Economically, savings are made from buying formula feed. Few governments subsidise formula feed but yet the women choose to bottle feed their babies. Research revealed that most women who do not breast fed do have their reasons. They are avulsed to it due loss of their privacy, disfiguring of breast architecture, the absence of conducive environments to breastfeeding and negative perception including unfriendly employment practices.
An active and proactive breastfeeding campaign was shown in a study of 582 women who are of low socioeconomic status that improved breastfeeding uptake was achieved in targeted breastfeeding campaign during their antenatal care. This showed that health education and peer support interventions can result in some improvements in the number of uptake to breast feeding.
The longer the duration of breastfeeding, the more the advantage that is accrued to the baby and the mother.
Breastfeeding lowers the mother risk to many cancer including breast cancer and ovarian cancer. One can imagine the resources that the nation will save to manage the number of cases of preventable cancers just by breastfeeding.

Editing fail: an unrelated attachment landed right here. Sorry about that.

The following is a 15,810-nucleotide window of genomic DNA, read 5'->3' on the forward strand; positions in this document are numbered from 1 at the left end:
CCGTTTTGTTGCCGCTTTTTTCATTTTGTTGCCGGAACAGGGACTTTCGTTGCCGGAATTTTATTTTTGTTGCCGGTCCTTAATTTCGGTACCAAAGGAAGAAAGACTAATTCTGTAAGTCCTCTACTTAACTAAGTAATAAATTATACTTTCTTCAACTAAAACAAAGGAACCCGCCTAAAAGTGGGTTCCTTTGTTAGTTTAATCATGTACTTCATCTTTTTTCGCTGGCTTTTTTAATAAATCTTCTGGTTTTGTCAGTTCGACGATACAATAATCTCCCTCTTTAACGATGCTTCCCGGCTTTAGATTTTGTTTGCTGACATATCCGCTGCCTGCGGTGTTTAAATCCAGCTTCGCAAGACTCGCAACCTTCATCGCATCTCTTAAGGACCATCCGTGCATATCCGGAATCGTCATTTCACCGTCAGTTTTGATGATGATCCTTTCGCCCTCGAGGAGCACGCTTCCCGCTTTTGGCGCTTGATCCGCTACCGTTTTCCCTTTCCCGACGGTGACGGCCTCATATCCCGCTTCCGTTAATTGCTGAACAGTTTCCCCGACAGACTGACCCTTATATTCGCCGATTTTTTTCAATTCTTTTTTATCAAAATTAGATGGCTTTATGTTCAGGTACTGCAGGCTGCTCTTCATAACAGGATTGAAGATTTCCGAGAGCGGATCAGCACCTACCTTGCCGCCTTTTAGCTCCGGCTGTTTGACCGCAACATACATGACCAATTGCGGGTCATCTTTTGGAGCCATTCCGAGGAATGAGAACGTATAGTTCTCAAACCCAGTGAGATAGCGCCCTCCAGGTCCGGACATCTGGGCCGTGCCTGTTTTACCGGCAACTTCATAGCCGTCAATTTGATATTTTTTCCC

Breastfeeding prevents weak bones (osteoporosis) in the mothers and reduces cardiovascular diseases.
Breastfeeding mothers are less obese and may be less busting.
Only 17% in Nigeria practice exclusive breastfeeding and 38% of babies born by Nigerians who reside in Nigeria breastfeed their babies born within 1 hour of birth.
Many westernised mothers believe that breastfeeding sags the breast but stretching of breast ligament occurs during pregnancy as a result of pregnancy hormones that stretches the ligaments which support the breasts. Wearing a well-fitting bra during pregnancy may reduce sagging.
It is a believe that many people detest seeing a mother publicly breastfeeding but research has shown otherwise. The more the exposure of the public seeing a breastfeeding mum, the more acceptable it is and the more the public see it as normal. Therefore, a pregnant woman in most countries cannot be accused legally of indecent exposure as the law protects them.